Several studies by various university psychologists have shown that achievement is the product of talent and effort, which is a combination of intensity, direction, and duration of focus toward a goal. Follow-through is the purposeful, continuous commitment to a specific outcome; in fact, follow-through has been shown to be a very good predictor of significant accomplishment in science, art, sports, communications, and organization than other variables. After SAT scores, and high-school ranking, follow-through was the next best predictor of which students would graduate with honors.

In one study of 120 world-class pianists, neurologists, swimmers, chess players, mathematicians, and sculptors, each of the high achievers possessed three important characteristics

  • A strong interest in a particular field
  • A desire to reach a high level of attainment in that field
  • A willingness to put in great amounts of time and effort

What I Have Observed in My 25-plus-Year Career in Hiring Manager Positions for Fortune 500 Companies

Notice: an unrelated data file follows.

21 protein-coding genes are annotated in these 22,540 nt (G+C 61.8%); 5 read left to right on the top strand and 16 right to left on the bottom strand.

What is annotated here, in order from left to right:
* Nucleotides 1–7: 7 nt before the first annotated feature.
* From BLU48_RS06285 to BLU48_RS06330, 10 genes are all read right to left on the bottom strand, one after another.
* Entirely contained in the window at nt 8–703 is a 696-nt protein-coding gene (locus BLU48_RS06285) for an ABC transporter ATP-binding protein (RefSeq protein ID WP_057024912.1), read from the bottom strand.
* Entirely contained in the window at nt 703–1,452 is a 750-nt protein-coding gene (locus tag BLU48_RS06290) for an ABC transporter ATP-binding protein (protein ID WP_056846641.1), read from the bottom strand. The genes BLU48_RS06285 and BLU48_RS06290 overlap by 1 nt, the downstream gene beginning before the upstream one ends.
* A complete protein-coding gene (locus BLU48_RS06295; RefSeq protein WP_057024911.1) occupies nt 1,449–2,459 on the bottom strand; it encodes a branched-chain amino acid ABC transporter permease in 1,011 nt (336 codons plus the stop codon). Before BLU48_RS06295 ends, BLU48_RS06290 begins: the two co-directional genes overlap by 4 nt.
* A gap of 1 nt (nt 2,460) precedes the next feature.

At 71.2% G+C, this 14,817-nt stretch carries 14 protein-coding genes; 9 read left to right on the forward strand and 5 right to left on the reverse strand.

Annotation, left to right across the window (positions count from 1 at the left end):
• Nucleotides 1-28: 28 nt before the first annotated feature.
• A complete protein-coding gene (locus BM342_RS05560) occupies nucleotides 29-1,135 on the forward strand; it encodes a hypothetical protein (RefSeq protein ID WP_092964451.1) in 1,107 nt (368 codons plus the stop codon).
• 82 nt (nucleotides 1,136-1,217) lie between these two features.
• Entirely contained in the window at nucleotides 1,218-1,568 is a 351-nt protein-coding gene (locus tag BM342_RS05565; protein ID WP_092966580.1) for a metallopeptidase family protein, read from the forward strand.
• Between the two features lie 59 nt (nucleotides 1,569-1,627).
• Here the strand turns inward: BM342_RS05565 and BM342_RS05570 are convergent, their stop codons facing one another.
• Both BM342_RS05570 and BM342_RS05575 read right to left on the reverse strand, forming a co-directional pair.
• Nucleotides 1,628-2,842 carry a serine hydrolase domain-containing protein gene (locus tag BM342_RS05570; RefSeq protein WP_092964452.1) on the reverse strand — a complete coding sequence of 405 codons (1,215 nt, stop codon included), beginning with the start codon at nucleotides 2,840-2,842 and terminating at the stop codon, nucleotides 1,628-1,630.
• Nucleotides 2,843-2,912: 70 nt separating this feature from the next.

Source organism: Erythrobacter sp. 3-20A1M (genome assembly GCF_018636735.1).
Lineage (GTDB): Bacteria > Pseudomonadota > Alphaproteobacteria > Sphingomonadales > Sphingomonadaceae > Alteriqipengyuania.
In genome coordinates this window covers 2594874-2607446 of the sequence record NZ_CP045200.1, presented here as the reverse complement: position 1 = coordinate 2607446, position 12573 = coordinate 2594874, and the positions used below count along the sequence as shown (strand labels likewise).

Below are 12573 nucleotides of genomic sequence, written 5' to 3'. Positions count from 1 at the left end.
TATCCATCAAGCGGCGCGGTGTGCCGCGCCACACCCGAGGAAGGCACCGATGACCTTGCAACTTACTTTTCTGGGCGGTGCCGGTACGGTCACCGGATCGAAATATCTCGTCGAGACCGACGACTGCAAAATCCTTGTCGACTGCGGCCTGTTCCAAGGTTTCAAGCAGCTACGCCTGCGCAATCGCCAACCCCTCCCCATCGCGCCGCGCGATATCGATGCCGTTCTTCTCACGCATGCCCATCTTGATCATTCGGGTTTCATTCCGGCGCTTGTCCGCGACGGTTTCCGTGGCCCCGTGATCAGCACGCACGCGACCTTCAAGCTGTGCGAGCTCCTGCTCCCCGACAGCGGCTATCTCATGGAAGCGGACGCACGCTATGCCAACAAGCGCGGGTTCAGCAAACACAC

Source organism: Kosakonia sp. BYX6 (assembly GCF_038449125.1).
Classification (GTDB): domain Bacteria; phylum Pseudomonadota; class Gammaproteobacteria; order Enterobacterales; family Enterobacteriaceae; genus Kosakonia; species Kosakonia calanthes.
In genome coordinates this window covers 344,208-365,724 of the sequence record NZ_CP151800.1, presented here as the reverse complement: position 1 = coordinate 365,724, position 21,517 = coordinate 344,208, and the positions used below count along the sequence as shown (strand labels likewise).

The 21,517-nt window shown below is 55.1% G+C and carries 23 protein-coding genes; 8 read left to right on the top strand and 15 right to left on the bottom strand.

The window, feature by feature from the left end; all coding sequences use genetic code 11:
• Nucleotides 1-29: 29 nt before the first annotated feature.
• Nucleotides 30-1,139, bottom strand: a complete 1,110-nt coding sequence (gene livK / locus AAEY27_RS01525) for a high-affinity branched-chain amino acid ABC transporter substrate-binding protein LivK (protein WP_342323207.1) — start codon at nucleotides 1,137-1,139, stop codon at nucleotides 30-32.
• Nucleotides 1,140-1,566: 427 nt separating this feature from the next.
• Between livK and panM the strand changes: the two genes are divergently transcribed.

Over the years as a hiring manager, I have taken notice of certain individuals I had a hand in hiring or managing who went on to enjoy highly successful careers for themselves. These people more often than not showed personal and professional initiative, a willingness to learn, displayed a flexible attitude toward projects, had great people skills, demonstrated excellent communication abilities, and possessed an ability to navigate successfully through organizational structures (and the politics that go with them).

I have categorized these abilities into six major qualities that each of these individuals possessed:

  • A sense of project ownership
  • A sense of project urgency
  • A sense of personal integrity
  • A desire to help others succeed
  • An attitude of being “self-employed”
  • A sense of the graceful exit